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Leadership Styles in Project Management: 7 Types You Should Know

Key takeaways

  • Effective project management requires an understanding of various leadership styles.
  • Different team members may respond to different leadership styles. It’s important to understand your team and what motivates them to perform at their best.
  • No single leadership style is perfect for every situation. Successful project managers often adapt their style to the needs of the project and their team members.

Leadership in project management goes beyond merely managing tasks and timelines; it’s about inspiring, guiding, and aligning project teams to achieve goals and drive the project to success.

Each project manager brings a distinctive blend of leadership styles, which may range from hands-on and directive to more supportive and collaborative approaches.

Understanding these styles can help you navigate the complexities of managing projects, facilitating team dynamics, and achieving objectives efficiently.

Choosing the right leadership style is crucial and can depend on a variety of factors, including team composition, organizational culture, and the specific demands of the project at hand.

Some managers may adopt a visionary style to encourage a shared sense of purpose, while others might prefer a more pragmatic, authoritative approach to keep the project on track.

Understanding Leadership in Project Management

In project management, your ability to lead is just as critical as your skill at managing tasks. A firm grasp on leadership styles empowers you to steer your team towards success efficiently.

Defining Leadership and Management

Leadership in project management revolves around the vision and motivation you provide to your team, going beyond just overseeing tasks.

It involves influencing your team’s performance positively and building relationships based on trust.

Whereas management focuses on planning, organizing, and executing project tasks, leadership is the human element that guides these actions.

Roles of a Project Manager

You, as a project manager, are tasked with a dual role. Your management responsibilities include maintaining project scope, deadlines, and budgets.

However, your leadership role demands more subtle skills, like effective communication, the ability to adapt to any situation, and the use of your experience to make informed decisions. You must balance authority with emotional intelligence to foster a positive environment.

  • Communicate: Clearly articulate goals and feedback.
  • Motivate: Inspire your team to aim for excellence.
  • Adapt: Utilize your knowledge to handle changing scenarios.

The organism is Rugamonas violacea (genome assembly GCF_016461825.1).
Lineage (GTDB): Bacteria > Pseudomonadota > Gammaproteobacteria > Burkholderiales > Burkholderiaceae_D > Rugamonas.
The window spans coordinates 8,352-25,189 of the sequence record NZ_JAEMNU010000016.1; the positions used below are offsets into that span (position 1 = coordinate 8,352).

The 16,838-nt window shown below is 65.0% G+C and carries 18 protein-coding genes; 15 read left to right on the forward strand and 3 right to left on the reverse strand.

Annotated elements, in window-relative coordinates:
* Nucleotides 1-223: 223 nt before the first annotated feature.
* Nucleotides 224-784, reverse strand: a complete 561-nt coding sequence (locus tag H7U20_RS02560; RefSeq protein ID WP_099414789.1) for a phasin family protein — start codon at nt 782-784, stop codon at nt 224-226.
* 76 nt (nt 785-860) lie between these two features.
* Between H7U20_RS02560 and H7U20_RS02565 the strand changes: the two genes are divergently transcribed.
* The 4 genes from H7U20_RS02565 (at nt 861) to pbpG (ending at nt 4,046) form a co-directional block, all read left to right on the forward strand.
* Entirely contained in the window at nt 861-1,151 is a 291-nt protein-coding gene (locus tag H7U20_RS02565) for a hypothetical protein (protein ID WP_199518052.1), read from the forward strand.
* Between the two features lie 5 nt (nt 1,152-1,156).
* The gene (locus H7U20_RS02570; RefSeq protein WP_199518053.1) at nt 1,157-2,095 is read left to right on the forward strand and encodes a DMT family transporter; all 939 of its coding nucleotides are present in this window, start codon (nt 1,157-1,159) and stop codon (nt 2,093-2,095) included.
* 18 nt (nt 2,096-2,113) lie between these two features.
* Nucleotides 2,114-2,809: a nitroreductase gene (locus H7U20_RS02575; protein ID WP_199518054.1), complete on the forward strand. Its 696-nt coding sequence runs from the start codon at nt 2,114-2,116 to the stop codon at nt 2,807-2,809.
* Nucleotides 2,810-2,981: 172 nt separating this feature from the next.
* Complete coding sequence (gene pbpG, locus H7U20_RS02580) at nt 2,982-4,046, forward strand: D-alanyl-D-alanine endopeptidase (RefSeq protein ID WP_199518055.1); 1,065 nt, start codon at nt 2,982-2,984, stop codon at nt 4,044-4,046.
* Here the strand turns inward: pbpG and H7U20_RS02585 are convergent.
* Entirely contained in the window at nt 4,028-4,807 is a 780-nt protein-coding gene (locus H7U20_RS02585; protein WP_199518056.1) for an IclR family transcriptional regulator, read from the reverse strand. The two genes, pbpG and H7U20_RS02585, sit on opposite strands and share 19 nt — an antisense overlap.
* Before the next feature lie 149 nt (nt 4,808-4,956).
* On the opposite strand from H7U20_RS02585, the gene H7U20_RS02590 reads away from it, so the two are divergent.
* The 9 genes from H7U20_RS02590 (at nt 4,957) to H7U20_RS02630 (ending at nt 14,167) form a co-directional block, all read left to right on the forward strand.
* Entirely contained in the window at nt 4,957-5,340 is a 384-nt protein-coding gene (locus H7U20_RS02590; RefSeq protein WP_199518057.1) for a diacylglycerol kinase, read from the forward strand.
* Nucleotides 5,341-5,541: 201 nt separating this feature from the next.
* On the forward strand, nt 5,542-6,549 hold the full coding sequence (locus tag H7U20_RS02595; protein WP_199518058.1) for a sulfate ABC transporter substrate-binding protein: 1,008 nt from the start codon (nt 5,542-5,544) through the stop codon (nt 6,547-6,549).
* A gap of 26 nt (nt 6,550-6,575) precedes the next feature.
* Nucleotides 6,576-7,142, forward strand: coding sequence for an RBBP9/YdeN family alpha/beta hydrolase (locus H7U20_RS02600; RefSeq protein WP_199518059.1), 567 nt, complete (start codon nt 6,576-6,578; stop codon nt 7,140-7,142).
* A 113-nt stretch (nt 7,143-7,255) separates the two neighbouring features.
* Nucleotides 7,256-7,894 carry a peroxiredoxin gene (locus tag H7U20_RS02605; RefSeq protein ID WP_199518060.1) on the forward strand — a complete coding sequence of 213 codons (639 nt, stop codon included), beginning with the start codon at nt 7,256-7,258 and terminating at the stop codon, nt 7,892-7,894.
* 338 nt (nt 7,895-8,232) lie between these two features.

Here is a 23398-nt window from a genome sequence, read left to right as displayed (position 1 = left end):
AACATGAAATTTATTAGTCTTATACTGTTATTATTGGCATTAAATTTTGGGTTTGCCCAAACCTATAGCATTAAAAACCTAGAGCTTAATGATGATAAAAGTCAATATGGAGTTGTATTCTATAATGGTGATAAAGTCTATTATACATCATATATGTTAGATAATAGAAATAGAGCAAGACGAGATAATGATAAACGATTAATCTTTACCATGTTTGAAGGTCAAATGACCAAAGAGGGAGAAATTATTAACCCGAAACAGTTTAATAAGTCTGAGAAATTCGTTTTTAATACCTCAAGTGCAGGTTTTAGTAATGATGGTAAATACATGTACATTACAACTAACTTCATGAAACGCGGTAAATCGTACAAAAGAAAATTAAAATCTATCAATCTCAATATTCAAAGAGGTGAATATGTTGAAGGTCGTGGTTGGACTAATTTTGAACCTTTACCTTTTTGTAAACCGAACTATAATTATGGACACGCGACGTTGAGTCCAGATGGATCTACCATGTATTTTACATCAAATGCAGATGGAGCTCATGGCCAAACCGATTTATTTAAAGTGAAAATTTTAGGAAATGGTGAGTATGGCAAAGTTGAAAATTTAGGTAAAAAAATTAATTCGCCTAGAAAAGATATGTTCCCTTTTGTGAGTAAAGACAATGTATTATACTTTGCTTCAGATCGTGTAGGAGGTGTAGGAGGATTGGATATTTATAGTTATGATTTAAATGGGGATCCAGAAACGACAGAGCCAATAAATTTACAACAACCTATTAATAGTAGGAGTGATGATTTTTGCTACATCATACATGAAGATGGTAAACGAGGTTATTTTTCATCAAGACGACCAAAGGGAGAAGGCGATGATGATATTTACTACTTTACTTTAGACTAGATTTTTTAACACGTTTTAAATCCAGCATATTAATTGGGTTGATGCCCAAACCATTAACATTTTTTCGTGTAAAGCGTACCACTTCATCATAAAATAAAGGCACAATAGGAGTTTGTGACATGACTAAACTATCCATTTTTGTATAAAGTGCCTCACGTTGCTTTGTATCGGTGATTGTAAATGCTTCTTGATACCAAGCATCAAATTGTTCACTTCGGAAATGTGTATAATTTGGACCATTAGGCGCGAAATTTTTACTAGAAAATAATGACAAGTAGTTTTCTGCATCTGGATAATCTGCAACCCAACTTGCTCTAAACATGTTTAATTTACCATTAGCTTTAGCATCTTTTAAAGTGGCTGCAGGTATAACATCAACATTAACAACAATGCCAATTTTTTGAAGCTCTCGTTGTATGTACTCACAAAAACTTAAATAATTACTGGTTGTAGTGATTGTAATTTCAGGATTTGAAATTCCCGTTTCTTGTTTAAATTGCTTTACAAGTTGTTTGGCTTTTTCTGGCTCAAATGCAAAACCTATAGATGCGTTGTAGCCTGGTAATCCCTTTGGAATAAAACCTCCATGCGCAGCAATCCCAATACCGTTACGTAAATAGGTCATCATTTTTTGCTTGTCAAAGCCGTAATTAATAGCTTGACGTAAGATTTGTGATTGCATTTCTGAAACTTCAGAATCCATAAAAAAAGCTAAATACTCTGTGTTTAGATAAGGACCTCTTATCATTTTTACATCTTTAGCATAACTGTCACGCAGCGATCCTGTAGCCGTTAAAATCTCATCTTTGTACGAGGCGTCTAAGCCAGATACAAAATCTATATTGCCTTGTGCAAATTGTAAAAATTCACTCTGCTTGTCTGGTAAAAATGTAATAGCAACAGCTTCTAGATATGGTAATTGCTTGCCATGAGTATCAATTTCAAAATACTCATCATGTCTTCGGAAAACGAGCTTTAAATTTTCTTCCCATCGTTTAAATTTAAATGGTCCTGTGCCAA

Importance of Leadership Styles in Projects

Your leadership style can dramatically influence a project’s outcome. Different styles can be adapted to suit various situations and team dynamics. When you understand and apply the right leadership style, you can enhance team trust, improve communication, and boost performance.

Authoritative: Setting a clear vision, often with a top-down approach. Participative: Encouraging team input and sharing decision-making. Delegative: Trusting your team to operate with autonomy.

Leadership is not a one-size-fits-all solution, and being flexible in your approach can be the key to managing the complexities of any project.

A group of project managers discussing leadership styles in project management

7 Types of Leadership Styles in Project Management

As you delve into project management, it’s essential to understand various leadership styles to effectively guide your team. These styles vary primarily in terms of authority and relationship with the team, from direct control to collaborative guidance.

1. Autocratic Leadership

In Autocratic Leadership, the project leader holds the majority of the authority, making critical decisions without team input. Therefore, Autocratic leaders make choices based on their judgments and ideas, and rarely accept advice from followers.

This style can lead to quick decision-making and is efficient in situations where clear direction is needed. However, it might stifle innovation and feedback from team members as it centers on unilateral control.

Pros and Cons in Project Management Context


  • Decisiveness: Autocratic leaders are known for making quick decisions, which can be incredibly beneficial in project management when time is of the essence.
  • Clear Direction: With a single leader calling the shots, there is no ambiguity about direction or expectations. This can lead to efficient project execution with clear, authoritative guidelines.
  • Strong Control: In situations where tight control is necessary, such as in crisis or turnaround scenarios, an autocratic approach can provide the needed leadership to navigate through challenging periods.